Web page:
The research found that turning your recycled plastics into spools uses less energy than conventional plastic recycling. Help save the environment with 3D printing!
7. The public can enjoy fine art
Here’s a fun fact: the majority of artworks and sculptures kept by the Smithsonian Institute are not shown to the public.
Only 2% of its 137 million objects are being shown at any one time as they are too historically important or too fragile to be exposed to the public constantly.
With 3D printing, museums can offer scans of their pieces to the public instead.
In fact, not only can they view these masterpieces, but they can also touch and get up close to the art or sculpture – things you can’t do with the originals.
On top of helping preserve great masterpieces, 3D-printed sculptures can help educate the masses about old and modern art.
8. Re-print rather than waiting for organs
Not only can we use 3D printing to create art, but we can also create real life! A 3D printer can also be used to pile organic matter, systematically layer by layer to build tissue and organs.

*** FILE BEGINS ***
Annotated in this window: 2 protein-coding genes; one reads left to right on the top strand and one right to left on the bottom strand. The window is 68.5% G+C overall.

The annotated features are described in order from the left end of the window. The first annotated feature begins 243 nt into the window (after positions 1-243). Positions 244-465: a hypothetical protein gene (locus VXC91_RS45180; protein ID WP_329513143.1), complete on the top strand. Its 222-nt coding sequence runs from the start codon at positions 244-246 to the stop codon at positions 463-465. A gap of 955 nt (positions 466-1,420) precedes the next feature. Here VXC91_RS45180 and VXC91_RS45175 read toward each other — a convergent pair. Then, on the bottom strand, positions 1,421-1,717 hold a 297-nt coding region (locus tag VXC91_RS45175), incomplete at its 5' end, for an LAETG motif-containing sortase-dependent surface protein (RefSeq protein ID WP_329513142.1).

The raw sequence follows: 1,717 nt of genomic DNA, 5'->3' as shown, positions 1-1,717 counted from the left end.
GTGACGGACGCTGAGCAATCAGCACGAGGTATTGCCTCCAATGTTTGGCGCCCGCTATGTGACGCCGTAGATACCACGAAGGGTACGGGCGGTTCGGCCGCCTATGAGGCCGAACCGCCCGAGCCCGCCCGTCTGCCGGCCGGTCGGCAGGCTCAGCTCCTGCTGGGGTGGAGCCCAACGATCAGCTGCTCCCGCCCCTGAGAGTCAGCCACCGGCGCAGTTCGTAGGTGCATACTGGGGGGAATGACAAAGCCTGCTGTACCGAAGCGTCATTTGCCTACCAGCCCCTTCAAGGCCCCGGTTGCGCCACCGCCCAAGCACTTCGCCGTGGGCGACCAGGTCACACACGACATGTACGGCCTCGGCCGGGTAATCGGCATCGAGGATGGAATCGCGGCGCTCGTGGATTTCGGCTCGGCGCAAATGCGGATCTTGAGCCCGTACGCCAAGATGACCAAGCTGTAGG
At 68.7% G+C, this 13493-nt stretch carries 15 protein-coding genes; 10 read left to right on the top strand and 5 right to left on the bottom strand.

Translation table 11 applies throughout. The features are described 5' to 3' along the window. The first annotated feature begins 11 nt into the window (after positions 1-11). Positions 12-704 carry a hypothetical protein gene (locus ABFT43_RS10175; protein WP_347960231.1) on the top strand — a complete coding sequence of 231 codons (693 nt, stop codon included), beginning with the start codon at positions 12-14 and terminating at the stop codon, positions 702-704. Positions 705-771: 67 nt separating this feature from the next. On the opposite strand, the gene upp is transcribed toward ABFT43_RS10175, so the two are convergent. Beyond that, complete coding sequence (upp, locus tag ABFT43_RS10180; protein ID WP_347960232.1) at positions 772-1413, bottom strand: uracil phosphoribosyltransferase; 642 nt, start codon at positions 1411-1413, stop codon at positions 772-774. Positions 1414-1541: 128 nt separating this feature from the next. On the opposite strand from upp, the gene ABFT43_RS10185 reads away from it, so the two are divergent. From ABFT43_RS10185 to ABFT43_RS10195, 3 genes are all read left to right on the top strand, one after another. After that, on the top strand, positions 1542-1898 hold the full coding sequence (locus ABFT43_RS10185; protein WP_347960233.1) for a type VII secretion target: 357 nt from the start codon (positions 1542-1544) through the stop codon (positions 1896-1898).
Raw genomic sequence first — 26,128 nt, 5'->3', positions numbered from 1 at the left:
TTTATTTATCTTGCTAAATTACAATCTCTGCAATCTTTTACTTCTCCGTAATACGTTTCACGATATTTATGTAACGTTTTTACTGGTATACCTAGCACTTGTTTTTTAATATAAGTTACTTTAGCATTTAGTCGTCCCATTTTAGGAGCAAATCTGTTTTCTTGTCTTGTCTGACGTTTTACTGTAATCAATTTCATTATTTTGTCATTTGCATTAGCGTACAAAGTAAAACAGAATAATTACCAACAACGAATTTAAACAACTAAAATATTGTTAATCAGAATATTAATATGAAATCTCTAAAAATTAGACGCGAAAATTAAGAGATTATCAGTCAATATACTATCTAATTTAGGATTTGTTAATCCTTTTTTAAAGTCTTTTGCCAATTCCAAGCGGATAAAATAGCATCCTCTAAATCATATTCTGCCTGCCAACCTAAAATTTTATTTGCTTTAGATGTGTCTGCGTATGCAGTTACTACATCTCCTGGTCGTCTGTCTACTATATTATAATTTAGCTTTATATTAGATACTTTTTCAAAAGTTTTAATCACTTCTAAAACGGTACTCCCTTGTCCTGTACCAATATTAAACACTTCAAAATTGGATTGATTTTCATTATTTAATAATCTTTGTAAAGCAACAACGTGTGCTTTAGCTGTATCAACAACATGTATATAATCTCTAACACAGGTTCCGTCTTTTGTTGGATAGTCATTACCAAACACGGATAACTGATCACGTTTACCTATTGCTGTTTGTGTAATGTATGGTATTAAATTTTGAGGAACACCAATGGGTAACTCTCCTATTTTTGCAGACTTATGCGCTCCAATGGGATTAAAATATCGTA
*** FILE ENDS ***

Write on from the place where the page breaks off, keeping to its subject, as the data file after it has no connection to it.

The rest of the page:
The technology is still in its infancy, though, but by now you should be able to see the potential this technology has to save lives. This will help cut down the long wait patients have to endure for matching, healthy organ replacements.
Doctors can instead take the right cells from the patient’s body and use the necessary technology to print out the required organ from that base.
9. Printable weapons, on demand
The thing with technology is there is no stopping what you can do with it, so long as it can be done. What we are referring to here is the use of 3D printing to make weapons.
Defence Distributed released online plans that could be used to 3D-print a gun called the Liberator. Although the US Department of State demanded the plans to be taken off the Web, you know that things that get on the Internet stay on the Internet.
Originally, printed guns could only fire a few rounds before breaking down, but as the technology and design improvements, these guns could fire up to 30 rounds or more.
Without the need to apply for permits, this will make it hard for the government to enact gun control since just about anyone can print their gun at home.